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While this is possible in C#: (User is a L2S class in this instance)

User user = // function to get user
Session["User"] = user;

why this is not possible?

User user = // function to get user
HttpCookie cookie = new HttpCookie();
cookie.Value = user; 

and how can it be done? I don't want to store the id of the user within the cookie and then do some validation.

Btw, if possible, is it secure to store an object within a cookie rather than only the ID ?

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8 Answers 8

up vote 6 down vote accepted

A cookie is just string data; the only way to do that would be to serialize it as a string (xml, json, base-64 of arbitrary binary, whatever), however, you shouldn't really trust anything in a cookie if it relates to security information ("who am I?") as a: it is easy for the end-user to change it, and b: you don't want the overhead of anything biggish on every single request.

IMO, caching this as the server is the correct thing; don't put this in a cookie.

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so should I use cache for a basic remember me option? –  Shaokan Jul 7 '11 at 22:42
@Shaokan absolutely; that could be "session", or a more basic cache. But it doesn't need to go to the client. All the client needs is some random token. –  Marc Gravell Jul 8 '11 at 5:43
so basically if each user has a guid which is created on register, and if I store that guid in cookies to remember the user, would that be a safe method ? –  Shaokan Jul 8 '11 at 11:29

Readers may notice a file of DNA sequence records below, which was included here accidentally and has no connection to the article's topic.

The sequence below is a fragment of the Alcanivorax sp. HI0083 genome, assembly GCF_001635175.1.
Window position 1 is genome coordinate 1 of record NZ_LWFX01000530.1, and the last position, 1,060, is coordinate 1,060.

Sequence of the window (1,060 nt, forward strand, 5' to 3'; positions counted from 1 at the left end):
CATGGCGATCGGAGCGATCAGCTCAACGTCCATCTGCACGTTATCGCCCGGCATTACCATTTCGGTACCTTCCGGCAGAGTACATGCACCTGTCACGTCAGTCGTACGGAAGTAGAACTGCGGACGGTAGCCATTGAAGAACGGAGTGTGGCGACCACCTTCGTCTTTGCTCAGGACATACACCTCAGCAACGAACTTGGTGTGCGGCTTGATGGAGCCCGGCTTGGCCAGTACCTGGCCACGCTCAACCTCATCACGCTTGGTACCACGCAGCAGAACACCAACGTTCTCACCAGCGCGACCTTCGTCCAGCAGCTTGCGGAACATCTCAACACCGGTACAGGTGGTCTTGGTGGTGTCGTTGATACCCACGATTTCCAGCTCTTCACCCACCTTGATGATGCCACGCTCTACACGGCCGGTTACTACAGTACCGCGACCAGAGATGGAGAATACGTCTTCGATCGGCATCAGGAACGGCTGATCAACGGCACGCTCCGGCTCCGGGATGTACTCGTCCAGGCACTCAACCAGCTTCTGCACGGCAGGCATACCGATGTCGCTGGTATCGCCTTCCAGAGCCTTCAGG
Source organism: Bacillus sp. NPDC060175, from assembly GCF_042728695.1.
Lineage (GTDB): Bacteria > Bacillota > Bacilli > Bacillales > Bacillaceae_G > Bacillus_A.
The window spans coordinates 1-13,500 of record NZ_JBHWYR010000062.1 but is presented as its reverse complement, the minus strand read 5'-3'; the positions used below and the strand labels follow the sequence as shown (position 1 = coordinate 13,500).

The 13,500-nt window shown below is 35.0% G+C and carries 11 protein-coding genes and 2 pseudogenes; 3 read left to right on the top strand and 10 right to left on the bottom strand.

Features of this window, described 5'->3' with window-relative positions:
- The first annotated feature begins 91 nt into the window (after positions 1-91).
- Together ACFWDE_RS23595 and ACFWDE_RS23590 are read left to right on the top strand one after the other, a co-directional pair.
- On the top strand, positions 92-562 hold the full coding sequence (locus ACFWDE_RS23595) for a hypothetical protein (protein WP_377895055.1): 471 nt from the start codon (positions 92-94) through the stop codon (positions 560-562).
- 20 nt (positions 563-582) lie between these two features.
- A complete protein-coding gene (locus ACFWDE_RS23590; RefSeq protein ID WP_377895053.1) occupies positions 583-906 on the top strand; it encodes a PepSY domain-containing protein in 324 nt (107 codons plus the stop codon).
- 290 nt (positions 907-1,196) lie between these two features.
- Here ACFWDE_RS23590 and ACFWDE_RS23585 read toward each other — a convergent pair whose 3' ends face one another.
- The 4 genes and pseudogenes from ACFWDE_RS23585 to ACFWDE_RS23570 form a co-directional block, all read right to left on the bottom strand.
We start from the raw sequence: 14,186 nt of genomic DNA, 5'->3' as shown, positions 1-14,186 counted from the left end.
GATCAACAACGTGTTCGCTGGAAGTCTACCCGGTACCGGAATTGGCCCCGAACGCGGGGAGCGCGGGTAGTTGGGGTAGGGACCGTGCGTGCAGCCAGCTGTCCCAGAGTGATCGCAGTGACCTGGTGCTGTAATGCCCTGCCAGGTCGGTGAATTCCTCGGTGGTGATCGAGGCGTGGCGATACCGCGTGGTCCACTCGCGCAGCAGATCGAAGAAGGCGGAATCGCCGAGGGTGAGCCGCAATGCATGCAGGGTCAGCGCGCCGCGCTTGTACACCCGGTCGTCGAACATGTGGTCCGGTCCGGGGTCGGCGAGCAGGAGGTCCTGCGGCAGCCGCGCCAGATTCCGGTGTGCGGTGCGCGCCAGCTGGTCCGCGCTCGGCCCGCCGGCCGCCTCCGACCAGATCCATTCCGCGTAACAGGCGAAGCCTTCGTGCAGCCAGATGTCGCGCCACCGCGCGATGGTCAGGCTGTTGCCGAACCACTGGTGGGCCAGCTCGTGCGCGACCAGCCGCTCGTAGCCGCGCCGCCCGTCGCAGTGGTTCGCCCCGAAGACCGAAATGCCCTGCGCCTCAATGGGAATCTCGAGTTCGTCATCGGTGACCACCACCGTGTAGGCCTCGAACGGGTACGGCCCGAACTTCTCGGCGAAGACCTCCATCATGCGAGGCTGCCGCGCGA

@Shaokan - yes. If it is for full login purposes, you should use normal security procedures (token/series maybe) –  Marc Gravell Jul 8 '11 at 11:34
thank you @Marc! :) –  Shaokan Jul 8 '11 at 14:03

The short answer is: Cookies store strings, and not binary objects.

You could serialize your object into strings or JSON if you really wanted to. Suggest keeping the data back/forth as lightweight as you can. Remember: each time we communicate from the browser to the server, you're passing all that data each time.

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You can use JSON

string myObjectJson = new JavaScriptSerializer().Serialize(myObject);
var cookie = new HttpCookie("myObjectKey", myObjectJson) 
    Expires = DateTime.Now.AddYears(1) 
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nice bit of code! –  BritishDeveloper Apr 25 '14 at 12:39

you could encrypt such a cookie as well. The contents (json/xml/etc) would be a bit safer then. Server-side caching as Marc suggests is probably better.

Tradeoff: increased traffic on the wire (cookies are passed back and forth) Vs larger server-side memory footprint and / or secondardy storage.

btw: don't forget that binary can be encoded to text if you really need that.


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Try something like this?

StringWriter outStream = new StringWriter();
XmlSerializer s = new XmlSerializer(typeof(List<List<string>>));
s.Serialize(outStream, myObj);
cookie.Value = outStream.ToString();
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in cookie you can store a value of type string. you can store your object into session,viewstate or in cache. but still want to store in cookies, just use system.web.script.javascriptserialization class and convert the whole object in json string and then store that on your cookie.

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System.Collections.Specialized.NameValueCollection cookiecoll = new System.Collections.Specialized.NameValueCollection();

            cookiecoll.Add(bizID.ToString(), rate.ToString());

        HttpCookie cookielist = new HttpCookie("MyListOfCookies");
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you can try this:

public void AddToCookie(SessionUser sessionUser)
        var httpCookie = HttpContext.Current.Response.Cookies["SessionUser"];
        if (httpCookie != null)
            httpCookie["ID"] = sessionUser.ID.ToString();
            httpCookie["Name"] = sessionUser.Name;
            httpCookie["Email"] = sessionUser.Email;
            httpCookie["Phone"] = sessionUser.Phone;
            httpCookie.Expires = DateTime.Now.AddDays(1);

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